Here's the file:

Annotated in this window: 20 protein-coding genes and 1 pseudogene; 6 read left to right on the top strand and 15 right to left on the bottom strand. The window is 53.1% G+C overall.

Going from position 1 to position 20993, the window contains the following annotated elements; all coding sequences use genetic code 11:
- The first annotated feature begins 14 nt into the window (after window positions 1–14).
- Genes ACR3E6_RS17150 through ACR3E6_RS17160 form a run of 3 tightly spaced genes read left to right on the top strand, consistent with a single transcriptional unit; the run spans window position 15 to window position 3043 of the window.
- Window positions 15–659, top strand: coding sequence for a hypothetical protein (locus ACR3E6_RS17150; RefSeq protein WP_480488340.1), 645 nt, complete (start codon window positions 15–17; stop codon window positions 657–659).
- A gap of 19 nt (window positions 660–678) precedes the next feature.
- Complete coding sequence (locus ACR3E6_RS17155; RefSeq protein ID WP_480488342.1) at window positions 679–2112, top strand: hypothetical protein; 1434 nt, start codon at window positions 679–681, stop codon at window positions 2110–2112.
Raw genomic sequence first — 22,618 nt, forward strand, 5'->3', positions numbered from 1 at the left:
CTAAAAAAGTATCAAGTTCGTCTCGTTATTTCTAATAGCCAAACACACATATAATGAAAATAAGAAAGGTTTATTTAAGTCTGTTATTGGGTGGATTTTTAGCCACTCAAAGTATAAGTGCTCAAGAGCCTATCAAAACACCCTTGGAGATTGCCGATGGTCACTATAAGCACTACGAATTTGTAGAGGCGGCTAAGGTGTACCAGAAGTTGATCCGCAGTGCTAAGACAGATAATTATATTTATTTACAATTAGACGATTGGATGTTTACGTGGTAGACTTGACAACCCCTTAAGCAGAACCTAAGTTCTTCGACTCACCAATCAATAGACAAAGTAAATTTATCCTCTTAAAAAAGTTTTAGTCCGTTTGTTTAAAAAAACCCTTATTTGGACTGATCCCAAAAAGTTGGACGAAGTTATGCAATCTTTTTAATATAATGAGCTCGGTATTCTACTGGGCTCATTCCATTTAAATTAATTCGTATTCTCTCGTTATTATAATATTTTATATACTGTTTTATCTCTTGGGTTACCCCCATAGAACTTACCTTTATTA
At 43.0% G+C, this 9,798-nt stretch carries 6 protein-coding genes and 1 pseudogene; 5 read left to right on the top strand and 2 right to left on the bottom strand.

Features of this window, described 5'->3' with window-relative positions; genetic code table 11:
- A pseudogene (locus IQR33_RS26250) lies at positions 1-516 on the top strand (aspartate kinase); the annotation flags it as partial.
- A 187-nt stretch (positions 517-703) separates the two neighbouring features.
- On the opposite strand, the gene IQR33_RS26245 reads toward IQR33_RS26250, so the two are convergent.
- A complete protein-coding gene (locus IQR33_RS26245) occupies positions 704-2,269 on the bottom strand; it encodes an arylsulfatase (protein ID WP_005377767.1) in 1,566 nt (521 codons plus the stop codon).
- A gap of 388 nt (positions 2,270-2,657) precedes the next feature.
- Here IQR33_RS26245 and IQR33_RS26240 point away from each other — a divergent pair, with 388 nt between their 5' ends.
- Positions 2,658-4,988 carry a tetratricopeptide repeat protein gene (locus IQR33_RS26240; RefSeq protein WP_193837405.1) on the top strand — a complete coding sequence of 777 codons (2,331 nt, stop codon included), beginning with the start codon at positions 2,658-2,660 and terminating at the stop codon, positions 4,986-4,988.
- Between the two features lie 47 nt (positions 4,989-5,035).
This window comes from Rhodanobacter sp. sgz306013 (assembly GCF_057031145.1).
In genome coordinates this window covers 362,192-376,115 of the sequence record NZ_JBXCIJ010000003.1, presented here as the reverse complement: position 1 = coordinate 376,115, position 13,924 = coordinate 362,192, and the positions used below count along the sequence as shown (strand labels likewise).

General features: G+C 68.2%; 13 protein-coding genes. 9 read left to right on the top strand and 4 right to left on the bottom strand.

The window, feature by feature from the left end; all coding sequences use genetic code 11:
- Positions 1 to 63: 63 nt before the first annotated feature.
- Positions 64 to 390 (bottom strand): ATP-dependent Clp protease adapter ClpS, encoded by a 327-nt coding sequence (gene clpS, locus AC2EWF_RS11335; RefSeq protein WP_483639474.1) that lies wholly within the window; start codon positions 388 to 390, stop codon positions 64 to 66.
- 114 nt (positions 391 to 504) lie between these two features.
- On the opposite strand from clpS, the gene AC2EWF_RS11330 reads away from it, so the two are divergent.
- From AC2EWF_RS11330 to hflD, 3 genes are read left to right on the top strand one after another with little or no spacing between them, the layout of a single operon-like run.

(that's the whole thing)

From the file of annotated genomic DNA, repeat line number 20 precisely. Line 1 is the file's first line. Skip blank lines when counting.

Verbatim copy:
This window comes from Rhodanobacter sp. sgz306013 (assembly GCF_057031145.1).